Weekly Newsletter


Sleep a must while on path to new you

The new year is here. What do you need to become the new you?

You need sleep.

The Centers for Disease Control and Prevention website, cdc.gov, has become popular the past two years for all things COVID-19, but there are also some helpful tips for sleeping, and the relevance of getting a good night’s rest among other valuable information.

There is actually a thing called sleep hygiene. It’s real and for many improving it can be a game-changer.

Read more.


Funny Sleep Puns & Jokes

Some people have nightmares while some have just plain bizarre dreams. Whatever kind of dreamer you are, if you need funny sleep puns and jokes, you’ll never be caught napping again!

That’s because you couldn’t dream of better sleep puns than these. So enjoy them.

Sleep Science

Don’t Skip on Sleep This Holiday Season

Good, restful sleep may be hard to come by during the holidays. Amid all the memory-making with loved ones and prepping for get-togethers, we often sacrifice rest for the sake of getting everything done. But doing so poses risks to our health and happiness.

For many of us, sleep is the first habit to go in times of stress. But this can lead to fatigue, irritability and grogginess.

“With the holidays, most of us are shopping, going to parties, or hosting get-togethers” says Dr. Sarah Hussain, medical director of the sleep center at Kettering Health Miamisburg.

Read more.

Sleep Hacks

These 3 Fruits May Help You Sleep Better

It's long been known that your bedtime routine can have a huge impact on the quality of your sleep. Whether you drink tea, meditate or just settle into bed with a good book, we all have our own way of getting ready for a good night's sleep.

But could fruit be the missing piece in your pre-sleep preparations?

“We know that the Mediterranean Diet is associated with better sleep, so it follows that eating a variety of fruits and vegetables, along with whole grains and swapping unsaturated fats like olive oil and avocados, may also improve sleep,” says Melissa Keeney, RDN, a registered dietitian with Hartford HealthCare.

Read more.


Can’t Sleep? Maybe It’s Time To Try A Human-Sized Dog Bed

Yuki Kinoshita and Noah Silverman were classmates at the University of British Columbia’s Vancouver School of Economics when they discovered in freshman year that they shared a passion for both entrepreneurship and…napping.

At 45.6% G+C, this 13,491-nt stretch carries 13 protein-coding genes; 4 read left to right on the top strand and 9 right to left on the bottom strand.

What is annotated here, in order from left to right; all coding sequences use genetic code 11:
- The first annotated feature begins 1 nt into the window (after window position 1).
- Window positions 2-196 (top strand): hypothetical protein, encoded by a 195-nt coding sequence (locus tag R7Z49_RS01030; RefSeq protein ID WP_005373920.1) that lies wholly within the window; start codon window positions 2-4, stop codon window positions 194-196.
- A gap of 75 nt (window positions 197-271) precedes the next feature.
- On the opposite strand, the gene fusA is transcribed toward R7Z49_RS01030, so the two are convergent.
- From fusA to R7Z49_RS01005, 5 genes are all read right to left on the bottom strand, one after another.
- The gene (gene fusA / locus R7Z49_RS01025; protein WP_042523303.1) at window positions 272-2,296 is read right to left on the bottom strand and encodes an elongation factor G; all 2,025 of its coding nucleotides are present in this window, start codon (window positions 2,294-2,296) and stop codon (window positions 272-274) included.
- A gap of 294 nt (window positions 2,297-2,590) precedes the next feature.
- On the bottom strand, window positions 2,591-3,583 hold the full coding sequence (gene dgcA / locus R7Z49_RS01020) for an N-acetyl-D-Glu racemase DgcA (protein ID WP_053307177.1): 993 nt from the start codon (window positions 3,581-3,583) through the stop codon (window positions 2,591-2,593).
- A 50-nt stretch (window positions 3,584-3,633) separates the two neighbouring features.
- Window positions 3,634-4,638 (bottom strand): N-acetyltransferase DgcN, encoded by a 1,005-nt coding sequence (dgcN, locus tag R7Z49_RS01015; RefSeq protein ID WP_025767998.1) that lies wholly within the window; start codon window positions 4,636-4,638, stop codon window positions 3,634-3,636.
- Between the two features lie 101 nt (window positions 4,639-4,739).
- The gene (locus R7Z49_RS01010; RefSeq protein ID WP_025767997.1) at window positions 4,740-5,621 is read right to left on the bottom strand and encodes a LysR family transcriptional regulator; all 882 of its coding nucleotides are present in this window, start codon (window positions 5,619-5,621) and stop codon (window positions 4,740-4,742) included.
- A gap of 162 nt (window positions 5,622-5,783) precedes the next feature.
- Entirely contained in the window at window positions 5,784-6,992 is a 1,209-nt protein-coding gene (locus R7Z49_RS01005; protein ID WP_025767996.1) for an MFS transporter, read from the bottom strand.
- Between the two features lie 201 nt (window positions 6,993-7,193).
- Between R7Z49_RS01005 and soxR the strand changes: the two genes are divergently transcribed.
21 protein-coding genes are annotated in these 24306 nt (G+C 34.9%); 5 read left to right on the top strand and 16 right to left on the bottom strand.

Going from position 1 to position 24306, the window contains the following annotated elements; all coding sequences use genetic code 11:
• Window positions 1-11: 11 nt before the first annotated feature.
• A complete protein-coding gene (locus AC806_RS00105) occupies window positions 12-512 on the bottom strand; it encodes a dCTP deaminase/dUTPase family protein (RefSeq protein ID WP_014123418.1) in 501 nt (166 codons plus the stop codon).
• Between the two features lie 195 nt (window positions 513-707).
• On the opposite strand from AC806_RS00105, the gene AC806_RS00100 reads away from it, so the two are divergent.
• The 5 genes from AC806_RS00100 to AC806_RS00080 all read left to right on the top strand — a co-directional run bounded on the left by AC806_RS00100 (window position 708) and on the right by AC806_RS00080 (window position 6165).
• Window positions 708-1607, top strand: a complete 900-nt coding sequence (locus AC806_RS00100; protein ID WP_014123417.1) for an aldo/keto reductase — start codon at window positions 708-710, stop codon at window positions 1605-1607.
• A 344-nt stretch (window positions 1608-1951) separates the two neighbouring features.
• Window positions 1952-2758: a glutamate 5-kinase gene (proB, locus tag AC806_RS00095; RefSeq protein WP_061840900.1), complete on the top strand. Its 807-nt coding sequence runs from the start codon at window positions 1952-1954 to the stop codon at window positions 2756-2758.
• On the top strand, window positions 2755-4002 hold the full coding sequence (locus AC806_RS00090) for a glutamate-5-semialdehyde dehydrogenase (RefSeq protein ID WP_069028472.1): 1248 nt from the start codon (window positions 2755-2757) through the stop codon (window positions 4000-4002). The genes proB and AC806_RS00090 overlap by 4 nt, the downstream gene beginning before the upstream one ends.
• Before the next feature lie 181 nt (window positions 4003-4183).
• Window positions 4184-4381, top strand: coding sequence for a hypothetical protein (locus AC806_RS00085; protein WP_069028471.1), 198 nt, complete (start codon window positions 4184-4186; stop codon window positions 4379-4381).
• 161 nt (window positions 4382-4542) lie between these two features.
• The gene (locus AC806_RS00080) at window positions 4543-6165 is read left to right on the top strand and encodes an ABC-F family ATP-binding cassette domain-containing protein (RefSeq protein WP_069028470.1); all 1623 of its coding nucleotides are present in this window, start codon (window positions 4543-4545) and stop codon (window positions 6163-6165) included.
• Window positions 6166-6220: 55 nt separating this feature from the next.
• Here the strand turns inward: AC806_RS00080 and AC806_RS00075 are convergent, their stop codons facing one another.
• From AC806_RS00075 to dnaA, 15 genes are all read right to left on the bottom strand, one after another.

“Noah and I are big nappers,” says Kinoshita. “In college, we’d each find 25 minutes a day for a nap somewhere.”

But there was one problem. Cozy places to nap were hard to come by. Dorm-room mattresses are notoriously uncomfortable.

Read more.

"All you need is the plan, the road map, and the courage to press on to your destination."

Earl Nightingale

Zyppah Customer Spotlight

Name: George A.

Age: 54

Years of snoring: 9

Number of snoring products tried: 1

Experience: Well since I don’t hear myself snoring when I sleep, I can tell you that according to my wife, I don’t make a peep when I have this device in my mouth.

Want to be featured in the Customer Spotlight?

Contact Us

Q & A

Our readers are invited to email us with their questions!

Q: Without going to get tested, how can I tell if I have sleep apnea? Maybe I’m just a normal amount of tired and it’s not a thing I need to worry about- I don’t like going to see a doctor. (Steve W.)

A: Steve!, the only way to know if you have sleep apnea is with a sleep test.

Almost 50% of people who snore have apnea. If you snore pretty loud, you probably have sleep apnea.

The good news is that there are two different sleep tests available. The old style where you are kept overnight in a sleep lab and are hooked up to many wires. This has been known to be very expensive and uncomfortable. Today you can have a modern at home sleep test, which is much more comfy in the privacy of your own bedroom.

This test can be done for just a few hundred dollars. I strongly recommend that if you are a heavy snorer that you should choose to get one of these sleep tests, especially in the age of Covid.


Q: When I wake up, why do I forget my dreams so quickly? (Lily D.)

A: Lily, it depends who you ask. Psychiatrist Sigmund Freud thought that forgetting them was your mind’s way of protecting you from the repressed thoughts that fill your dreams. More likely, it’s because your mind gets busy and distracted with thoughts upon waking. You’re more concerned with what you’re going to wear to work that day and what you should pack for the kids’ lunches than why you dreamed about baking pumpkin pie for Napoleon and Marilyn Monroe.


Newsletter #116, Volume 3, Edition 06

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Please Note: All information presented in Zyppah’s, The Way To Better Sleep Newsletter is for informational purposes only. It is not specific medical advice for any individual. Answers to reader questions are provided for informational purposes only. All information presented should not be construed as medical instruction. You should take no action solely on the basis of this publication’s contents. You are advised to consult a health professional about any issue regarding your health and well-being. While the information presented here is believed to be sensible and accurate based on the author’s best judgement, readers who fail to seek counsel from appropriate health professionals assume risk of any potential ill effects. The opinions expressed do not necessarily reflect those of Zyppah, Inc.